This video is called Serengeti – The Adventure (Full Documentary, HD).
From Wildlife Extra:
New findings on what drives the great annual migration across the Serengeti
Six of these animals are currently wearing high-tech GPS collars, equipped with mobile phone technology – and over the past 10 years, a total of 40 have done so.
Scientists involved in this unique tracking programme analyse how these animals make decisions during their migration and use this information to devise effective mitigation strategies to ensure their survival.
The research, led by Dr Grant Hopcraft of the University of Glasgow’s Boyd Orr Centre for Population and Ecosystem Health, sheds new light on the drivers behind the animals’ migratory decision-making.
The group’s findings suggest that although wildebeest and zebra migrate together, they move for very different reasons: wildebeest are constantly looking for fresh grazing, whereas zebra balance their need to access good food against the relative risk of being killed by a predator.
However, the results also show that both species are driven, above all else, by the need to avoid the threat of humans and human development.
“The impact of humans trumps everything else,” said Dr Hopcraft.
“This provides critical insights as to why other migrations are collapsing,” he added, pointing elsewhere, to the dwindling numbers of saiga (small antelopes) found on the Mongolian Steppes, the Mongolian gazelle, a horse-like animal called the kulan, the pronghorn antelope in the US state of Montana, and caribou and bison in North America.
The findings on the impact of human behaviour come at a time when the Tanzanian government has been considering a national highway through the Serengeti to create a trade route from Dar es Salaam and other Indian Ocean ports to Lake Victoria, offering access to countries such as Uganda, Kenya, Burundi and Rwanda.
If built, the road is likely to carry as many as 3,000 vehicles across the Serengeti every day.
“A road would have catastrophic effects on how these animals migrate,” said Dr Hopcraft. “It would separate their dry season refuge from their wet season calving grounds.
“All 1.3 million wildebeest and 250,000 zebra would have to cross that road in order to access the Mara River which is the only source of water during the dry season.”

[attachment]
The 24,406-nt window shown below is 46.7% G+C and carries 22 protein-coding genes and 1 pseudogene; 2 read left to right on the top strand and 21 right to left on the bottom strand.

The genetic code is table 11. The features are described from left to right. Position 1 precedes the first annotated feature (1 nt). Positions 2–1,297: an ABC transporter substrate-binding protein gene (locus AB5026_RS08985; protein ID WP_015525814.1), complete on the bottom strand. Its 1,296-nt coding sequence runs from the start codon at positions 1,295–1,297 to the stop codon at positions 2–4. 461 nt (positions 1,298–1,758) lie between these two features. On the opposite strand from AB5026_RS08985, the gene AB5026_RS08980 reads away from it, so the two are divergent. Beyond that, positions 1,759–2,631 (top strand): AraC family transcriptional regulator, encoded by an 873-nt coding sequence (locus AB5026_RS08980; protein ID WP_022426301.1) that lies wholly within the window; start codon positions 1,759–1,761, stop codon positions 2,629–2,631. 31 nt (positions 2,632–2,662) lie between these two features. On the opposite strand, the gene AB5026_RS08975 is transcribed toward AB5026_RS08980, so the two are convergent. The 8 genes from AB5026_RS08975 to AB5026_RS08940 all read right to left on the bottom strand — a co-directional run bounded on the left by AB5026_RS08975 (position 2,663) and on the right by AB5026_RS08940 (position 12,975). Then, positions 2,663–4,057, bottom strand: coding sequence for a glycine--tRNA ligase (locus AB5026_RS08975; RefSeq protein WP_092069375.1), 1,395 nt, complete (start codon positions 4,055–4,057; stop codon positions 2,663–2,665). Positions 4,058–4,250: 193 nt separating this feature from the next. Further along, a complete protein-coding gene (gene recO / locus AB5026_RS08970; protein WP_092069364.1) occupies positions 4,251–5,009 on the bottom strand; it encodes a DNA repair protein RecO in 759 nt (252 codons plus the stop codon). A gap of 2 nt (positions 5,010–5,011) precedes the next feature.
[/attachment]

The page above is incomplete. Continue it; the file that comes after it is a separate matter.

Another threat to wildebeest and zebra is poaching. Evidence suggests there are about 80,000 wildebeest hunted illegally every year for the bushmeat trade.
“When these animals encounter areas of high poaching, both species attempt to exit the area as soon as possible by moving a long way and in straight lines, regardless of the food.
It appears as though these animals can detect risky areas and respond accordingly, which means if we want to protect migrations we need to focus on managing humans and not the animals.”
The lightweight tracking collars, which weigh 1kg and contain a GPS device, mobile phone engine and battery pack, can last up to two years and give the scientists real-time information about how the animals respond to the landscape around them.
The scientists select female animals which are reproductively active as they are most responsive to migratory decision-making.
Dr Hopcraft also reports a puzzling and previously unremarked phenomenon of migrations: when wildebeest and zebra encounter prime habitats with very good grazing, they move faster than when they are in areas with poor grazing.
“Moving fast when resources are good, rather than settling down in one spot and enjoying the feast, is counter-intuitive. Why move if you’re in a good spot? Every other species does exactly the opposite.
“We believe the difference in the wildebeest and zebra’s behaviour is down to the sheer density of the herds. It’s a numbers game,” he said.
When the grazing is at its peak, the prime grass is eaten almost immediately and individuals are then forced to find the next hotspot before everyone else does. In other words, the competition for food drives the race.
This unique eat-and-run feature of mass migrations suggests that we might be losing key ecosystem processes, without even realising it.
If animals such as bison behaved like wildebeest when they were in super-high concentrations, then the distribution and cycling of nutrients such as dung and urine was probably very different in these eco-systems historically, compared to today.
“These intact ecosystems where natural process such as migrations have occurred for thousands of years serve as a critical benchmark against which we can measure our own impact,” said Dr Hopcraft.